California
Callie
Camella
Camilla
Candas
Candice
Cansandra
Carrentha
Casandre
Castero
Cecily
Celistia
CerroGordo
Christana
Cicily
Claranda
Claricinda
Conzada
Darcus
Deannah
Debra
Delila
Delitha
Della
Delmar
Derinda
Deziah
Dicey
Dilla
Dilly
Disha
Dlia
Dola
Domaris
Dorothea
Dovy
Drucilla
Dulcena
Dyca
Eddie
Edith
Editha
Elander
Eleanor
Elisa
Ellenor
Elmina
Elsy
Elvy
Elwina
Elzina
Elzona
Emaline
English
Eunis
Euphema
Euphemia
Euratasa
Evy
Falby
Fenette
Fillmore
Flore
Florida
Fransina
Georgana
George Eller
Georgiana
Harmoner
Hazeltine
Heepsebeth
Heland
Hester
Hetty
Hilery
Hutoka
Idella
Imogenia
Indiana
Inez
Irine
Isabelle
Isadora
Jeannah
Jerusha
Jessie
Joana
Joicy
Joly
Judah
Judith
Juliett
June
Kasandre
Kasana
Keburah
Keturah
Lailah
Larresa
Larrissa
Laurena
Lavacca
Lela
Leora
Leuella
Levega
Levina
Lewella
Lilla
Lillian
Lilly
Lina
Livana
Livona
Lizza
Loreey
Loreta
Lourana
Lourena
Lourenia
Louretta
Louvena
Louvina
Lova
Lovena
Lucretice
Lurana
Lurena
Lutitia
Luvena
Lydda
Madella
Madosa
Malabry
Mariella
Marietta
Marinda
Marion
Marbre
Marcella
Marcena
Marg
Matta
McReudry
Medarah
Melbry
Melvina
Mercena
Milley
Millison
Minor
Missoura
Mitty
Molly
Morinua
Mouring
Mourmen
Mourning
Nannett
Narcisa
Nebraska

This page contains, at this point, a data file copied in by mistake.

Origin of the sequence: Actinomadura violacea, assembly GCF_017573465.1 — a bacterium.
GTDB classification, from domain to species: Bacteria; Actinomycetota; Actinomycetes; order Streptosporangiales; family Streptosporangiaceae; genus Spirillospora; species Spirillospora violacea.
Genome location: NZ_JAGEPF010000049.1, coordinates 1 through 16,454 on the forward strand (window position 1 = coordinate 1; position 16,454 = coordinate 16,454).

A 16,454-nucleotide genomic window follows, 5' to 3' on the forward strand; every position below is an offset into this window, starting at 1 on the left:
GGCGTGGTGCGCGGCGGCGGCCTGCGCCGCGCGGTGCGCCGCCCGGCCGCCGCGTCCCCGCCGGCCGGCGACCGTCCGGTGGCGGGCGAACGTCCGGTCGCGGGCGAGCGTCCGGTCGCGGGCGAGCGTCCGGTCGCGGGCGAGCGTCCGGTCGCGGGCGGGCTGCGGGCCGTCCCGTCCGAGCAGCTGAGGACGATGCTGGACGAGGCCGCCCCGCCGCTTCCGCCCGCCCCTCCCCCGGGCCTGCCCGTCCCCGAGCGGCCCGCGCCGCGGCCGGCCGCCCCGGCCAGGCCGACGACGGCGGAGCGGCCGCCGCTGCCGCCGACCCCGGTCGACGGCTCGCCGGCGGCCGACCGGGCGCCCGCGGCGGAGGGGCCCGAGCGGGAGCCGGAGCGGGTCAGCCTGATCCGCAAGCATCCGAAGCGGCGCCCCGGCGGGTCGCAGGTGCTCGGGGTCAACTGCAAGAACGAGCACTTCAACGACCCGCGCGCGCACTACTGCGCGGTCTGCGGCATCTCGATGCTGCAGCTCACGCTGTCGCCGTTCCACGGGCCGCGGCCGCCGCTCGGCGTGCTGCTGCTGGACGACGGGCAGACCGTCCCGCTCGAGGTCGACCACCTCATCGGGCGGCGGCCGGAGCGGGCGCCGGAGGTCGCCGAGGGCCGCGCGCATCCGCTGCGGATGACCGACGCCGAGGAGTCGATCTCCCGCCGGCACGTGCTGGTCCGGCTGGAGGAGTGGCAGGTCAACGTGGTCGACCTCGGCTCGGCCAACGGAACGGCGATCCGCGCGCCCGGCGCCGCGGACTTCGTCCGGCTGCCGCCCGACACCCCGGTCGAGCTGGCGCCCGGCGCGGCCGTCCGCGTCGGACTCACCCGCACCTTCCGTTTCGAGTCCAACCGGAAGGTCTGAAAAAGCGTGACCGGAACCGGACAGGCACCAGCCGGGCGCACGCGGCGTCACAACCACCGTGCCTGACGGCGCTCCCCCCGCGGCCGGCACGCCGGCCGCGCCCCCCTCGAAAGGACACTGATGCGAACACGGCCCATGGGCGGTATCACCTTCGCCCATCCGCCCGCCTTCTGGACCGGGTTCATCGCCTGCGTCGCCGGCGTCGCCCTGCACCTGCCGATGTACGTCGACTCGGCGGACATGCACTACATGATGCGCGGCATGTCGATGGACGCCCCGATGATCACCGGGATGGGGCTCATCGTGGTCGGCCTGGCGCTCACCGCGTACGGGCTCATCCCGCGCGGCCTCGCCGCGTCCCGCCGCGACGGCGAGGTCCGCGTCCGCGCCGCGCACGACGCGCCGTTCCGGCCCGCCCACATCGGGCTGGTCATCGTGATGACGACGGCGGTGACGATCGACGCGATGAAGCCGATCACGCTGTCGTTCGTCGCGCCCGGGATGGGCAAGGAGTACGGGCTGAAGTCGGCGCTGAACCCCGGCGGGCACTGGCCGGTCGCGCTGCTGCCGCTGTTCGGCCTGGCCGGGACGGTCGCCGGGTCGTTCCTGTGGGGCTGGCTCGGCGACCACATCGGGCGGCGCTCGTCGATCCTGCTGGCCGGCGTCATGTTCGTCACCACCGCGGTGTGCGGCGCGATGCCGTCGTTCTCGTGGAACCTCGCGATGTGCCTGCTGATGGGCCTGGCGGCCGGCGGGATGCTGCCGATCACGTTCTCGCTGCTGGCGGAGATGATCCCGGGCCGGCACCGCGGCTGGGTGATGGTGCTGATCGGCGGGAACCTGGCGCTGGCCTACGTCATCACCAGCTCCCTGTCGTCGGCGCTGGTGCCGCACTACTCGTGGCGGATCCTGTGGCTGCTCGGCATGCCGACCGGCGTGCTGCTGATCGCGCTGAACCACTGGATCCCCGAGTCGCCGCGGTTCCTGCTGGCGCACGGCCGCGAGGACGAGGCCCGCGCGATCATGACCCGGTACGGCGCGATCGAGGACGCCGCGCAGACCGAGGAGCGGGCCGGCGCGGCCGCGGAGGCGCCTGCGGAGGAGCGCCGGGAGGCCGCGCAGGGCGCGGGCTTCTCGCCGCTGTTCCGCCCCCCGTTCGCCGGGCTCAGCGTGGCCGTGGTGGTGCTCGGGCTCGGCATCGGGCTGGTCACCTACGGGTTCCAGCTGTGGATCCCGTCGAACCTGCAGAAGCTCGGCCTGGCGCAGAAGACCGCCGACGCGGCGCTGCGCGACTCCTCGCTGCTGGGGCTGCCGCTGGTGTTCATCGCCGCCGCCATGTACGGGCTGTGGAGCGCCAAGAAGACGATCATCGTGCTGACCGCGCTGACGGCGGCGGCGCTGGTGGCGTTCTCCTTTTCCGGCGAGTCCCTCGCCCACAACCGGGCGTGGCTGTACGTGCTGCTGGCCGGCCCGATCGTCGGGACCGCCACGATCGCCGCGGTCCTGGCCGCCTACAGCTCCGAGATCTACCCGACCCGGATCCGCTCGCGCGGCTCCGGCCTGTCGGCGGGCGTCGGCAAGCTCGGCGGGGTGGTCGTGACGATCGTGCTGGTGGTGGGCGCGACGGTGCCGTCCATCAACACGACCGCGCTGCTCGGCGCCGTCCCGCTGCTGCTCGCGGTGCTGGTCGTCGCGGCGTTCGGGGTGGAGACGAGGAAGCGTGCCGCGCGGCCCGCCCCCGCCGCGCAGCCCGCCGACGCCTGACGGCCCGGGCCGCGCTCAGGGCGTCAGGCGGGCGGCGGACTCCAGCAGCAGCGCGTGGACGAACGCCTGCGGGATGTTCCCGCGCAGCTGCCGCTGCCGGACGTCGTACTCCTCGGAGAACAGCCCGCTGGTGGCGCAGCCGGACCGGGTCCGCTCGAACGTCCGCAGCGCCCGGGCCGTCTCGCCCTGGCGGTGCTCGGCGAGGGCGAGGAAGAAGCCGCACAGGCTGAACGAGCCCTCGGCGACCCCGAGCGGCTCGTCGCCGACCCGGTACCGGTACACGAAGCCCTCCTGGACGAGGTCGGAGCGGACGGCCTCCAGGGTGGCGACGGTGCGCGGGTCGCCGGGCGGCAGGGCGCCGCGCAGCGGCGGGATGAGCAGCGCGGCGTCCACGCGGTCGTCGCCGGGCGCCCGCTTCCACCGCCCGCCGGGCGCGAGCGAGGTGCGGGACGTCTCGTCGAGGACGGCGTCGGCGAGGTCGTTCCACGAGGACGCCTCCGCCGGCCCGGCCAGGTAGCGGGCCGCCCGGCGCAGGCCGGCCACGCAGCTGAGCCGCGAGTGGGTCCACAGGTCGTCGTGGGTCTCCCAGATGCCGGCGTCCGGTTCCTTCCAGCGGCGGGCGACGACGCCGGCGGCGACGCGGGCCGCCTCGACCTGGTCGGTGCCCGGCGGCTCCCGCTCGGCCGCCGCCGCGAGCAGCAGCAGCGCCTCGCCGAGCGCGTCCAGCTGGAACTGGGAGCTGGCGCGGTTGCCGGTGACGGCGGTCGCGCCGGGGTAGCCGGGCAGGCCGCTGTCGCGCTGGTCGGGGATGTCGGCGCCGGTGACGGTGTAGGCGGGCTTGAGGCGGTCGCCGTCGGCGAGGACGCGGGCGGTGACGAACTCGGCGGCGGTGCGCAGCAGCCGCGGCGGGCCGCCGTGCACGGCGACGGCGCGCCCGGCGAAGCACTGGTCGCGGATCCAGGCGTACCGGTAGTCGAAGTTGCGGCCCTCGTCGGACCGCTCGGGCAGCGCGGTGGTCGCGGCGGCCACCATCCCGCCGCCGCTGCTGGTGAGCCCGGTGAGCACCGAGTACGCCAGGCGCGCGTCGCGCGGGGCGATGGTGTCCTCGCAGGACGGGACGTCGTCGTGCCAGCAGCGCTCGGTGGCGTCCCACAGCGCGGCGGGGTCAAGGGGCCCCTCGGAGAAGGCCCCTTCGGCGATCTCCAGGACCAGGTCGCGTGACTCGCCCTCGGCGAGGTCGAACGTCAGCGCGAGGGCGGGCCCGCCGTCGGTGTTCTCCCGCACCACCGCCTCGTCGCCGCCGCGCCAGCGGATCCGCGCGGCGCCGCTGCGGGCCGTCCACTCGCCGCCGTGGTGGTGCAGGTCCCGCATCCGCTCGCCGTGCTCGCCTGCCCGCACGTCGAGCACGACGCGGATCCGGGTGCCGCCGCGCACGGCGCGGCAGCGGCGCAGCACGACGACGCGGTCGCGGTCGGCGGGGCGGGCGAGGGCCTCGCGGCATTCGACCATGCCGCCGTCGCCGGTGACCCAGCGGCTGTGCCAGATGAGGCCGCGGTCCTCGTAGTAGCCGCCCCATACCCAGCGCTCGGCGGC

Neome
Neomia
Nicy
Nina
Nisse
Occo
Octavia
Oja
Oliva
Omino
Orpha
Oudelia
Paralee
Paralie
Parilee
Parolee
Parthena
Pauline
Pemelia
Pernetta
Pernisia
Petrona
Phebe
Pheby
Phereby
Philliss
Pleasant
Pope
Prascovia
Pricilla
Prudence
Recella
Resalla
Reozia
Resiah
Rhina
Rosana
Rosanna
Rosena
Sabra
Sabrina
Salina
Samaria
Saphona
Saphrona
Sareta
Sebrina
Sefrone
Seleta
Selethia
Selina
Shaby
Sharlotti
Silena
Sina
Sirena
Sobrina
Sofrona
Solona
Sonora
Sophier
Stacy
Surana
Tabetha
Taletha
Talitha
Telpha
Teressa
Texanah
Texanna
Theodora
Theressa
Tranquilla
Trephemia
Ululie
Vanburena
Vandalia
Varlinda
Vashti
Vasti
Verlinda
Vertula
Victora
Victorier
Vina
Vinolia
Violet
Vunavista
Wennyford
Wilford
Wilmouth
Wineford
Winerfred
Winnaford
Winnfred
Zarilla
Zeban
Zeleame
Zira
Zouley

See any names you like? Any that make you curious?

Here are some thoughts I had:

  • Location names were more common than I thought they’d be. Seven females named Missouri? Six named Tennessee? Huh.
  • I love that Emmer appeared 22 times, while Emma appeared a mere 3 times.
  • The Battle of Cerro Gordo (1847) inspired a handful of namesakes. Cerro gordo is Spanish for “fat hill.”
  • Hutoka: Or, The Maid of the Forest: a Tale of the Indian Wars (1846) by Osgood Bradbury inspired several hundred namesakes nationwide. The book claimed that the fictitious Native American name Hutoka meant “springing fawn.”
  • Martin Van Buren — no doubt the inspiration behind Vanburena — was president of the U.S. from 1837 to 1841.
  • I’m thinking Vunavista was based on buena vista, Spanish for “good view.”

Source: Female First Names in the 1860 Smith County, Texas, Census, via Vicki Betts


Baby Name Needed for the Sister of Copeland

A reader named Lisa is expecting her second daughter a couple of weeks and needs some name assistance. Her first daughter is Copeland Rhine. Lisa’s main predicament is this:

[H]ow do I find a strong unique vintage name for this second precious girlie that will not wilt next to a strong name like Copeland Rhine?